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Border agents say violent MS-13 recruiting at Arizona facility for new Central American arrivals

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FILE: June 18, 2014: A Customs and Border Protection officer helps youths make calls, at the agency's Nogales, Ariz., facility. (REUTERS)

MS-13 members are infiltrating a federal facility for Central American youths illegally entering the United States -- trying to cross the border with criminal pasts and recruiting others to join the notoriously violent, California-based gang, sources tell Fox News.

Shawn Moran, of the National Border Patrol Council, said the gang leaders are recruiting pre-teens, as they typically do, and following the lead of drug cartels also trying to fill their ranks from among the estimated 57,000 unaccompanied youths and others who have come to the U.S. from Central America in roughly the past nine months.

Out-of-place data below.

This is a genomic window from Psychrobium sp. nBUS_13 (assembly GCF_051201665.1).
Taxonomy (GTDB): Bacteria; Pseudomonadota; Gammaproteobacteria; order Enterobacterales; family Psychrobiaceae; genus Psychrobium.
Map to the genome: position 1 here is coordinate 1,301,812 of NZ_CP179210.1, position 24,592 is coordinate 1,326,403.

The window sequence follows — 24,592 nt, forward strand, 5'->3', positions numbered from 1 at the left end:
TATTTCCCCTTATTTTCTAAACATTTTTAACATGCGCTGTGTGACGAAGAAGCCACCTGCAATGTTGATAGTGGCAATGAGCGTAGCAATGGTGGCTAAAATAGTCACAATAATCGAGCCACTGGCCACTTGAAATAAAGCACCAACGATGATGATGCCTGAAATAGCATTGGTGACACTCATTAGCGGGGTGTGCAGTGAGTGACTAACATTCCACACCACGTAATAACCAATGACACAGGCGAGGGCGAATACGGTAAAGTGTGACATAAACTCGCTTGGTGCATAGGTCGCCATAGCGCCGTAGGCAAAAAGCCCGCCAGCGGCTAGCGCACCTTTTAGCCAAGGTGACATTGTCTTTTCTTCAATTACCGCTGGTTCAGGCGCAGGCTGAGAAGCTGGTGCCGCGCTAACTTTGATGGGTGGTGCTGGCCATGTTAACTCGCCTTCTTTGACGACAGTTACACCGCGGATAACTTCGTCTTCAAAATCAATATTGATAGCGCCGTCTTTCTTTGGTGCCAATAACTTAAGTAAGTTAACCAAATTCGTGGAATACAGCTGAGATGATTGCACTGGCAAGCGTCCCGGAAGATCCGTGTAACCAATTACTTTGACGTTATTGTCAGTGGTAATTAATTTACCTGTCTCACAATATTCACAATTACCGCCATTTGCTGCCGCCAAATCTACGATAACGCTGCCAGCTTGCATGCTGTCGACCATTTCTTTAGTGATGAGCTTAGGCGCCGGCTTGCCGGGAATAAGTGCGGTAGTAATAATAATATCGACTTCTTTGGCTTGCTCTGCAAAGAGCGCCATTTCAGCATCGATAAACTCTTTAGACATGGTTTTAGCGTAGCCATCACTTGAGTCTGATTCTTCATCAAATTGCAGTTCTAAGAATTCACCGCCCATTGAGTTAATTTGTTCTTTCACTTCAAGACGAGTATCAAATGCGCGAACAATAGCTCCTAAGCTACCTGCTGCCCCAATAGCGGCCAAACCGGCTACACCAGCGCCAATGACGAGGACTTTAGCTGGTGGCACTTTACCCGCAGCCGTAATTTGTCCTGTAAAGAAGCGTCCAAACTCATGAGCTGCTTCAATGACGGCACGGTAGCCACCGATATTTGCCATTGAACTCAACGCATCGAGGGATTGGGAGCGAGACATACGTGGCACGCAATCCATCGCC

He said agents have witnessed the recruiting at the Border Patrol’s facility in Nogales, Ariz., and that gang members are using a Red Cross phone bank there to “recruit, enlist and pressure” others illegally crossing the U.S.-Mexico border.

“It makes sense that MS-13 would do the same,” said Moran, vice president for the union, which represents border patrol agents.

He and local union officials also say agents are saying they cannot isolate admitted criminals and gang members, suspected gang members and those engaging in criminal behavior because they are minors.

The Department of Homeland Security and Immigration and Customs Enforcement each told FoxNews.com earlier this week that they have no knowledge of the MS-13, or Mara Salvatrucha, activities detailed by Moran and others. However, they pointed out that young unaccompanied aliens are held in ICE facilities for only the first 48 hours.

“We know it’s happening because agents are telling us,” Moran told Fox News. “The Border Patrol is trying to downplay it.”

He said agents have overhead the phone bank conversations and that potential recruits are given a phone number to call and say they are “willing to join” the gang.

MS-13 also has a large presence in El Salvador, which has in part led to many Central American youths fleeing that country. So at least some gang members would more than likely be among the tens of thousands of young illegal Central Americans who have recently arrived at the border, sources say.

Texas state GOP Sen. Dan Patrick said earlier this week that roughly 100,000 illegally immigrants living in his state are gang members.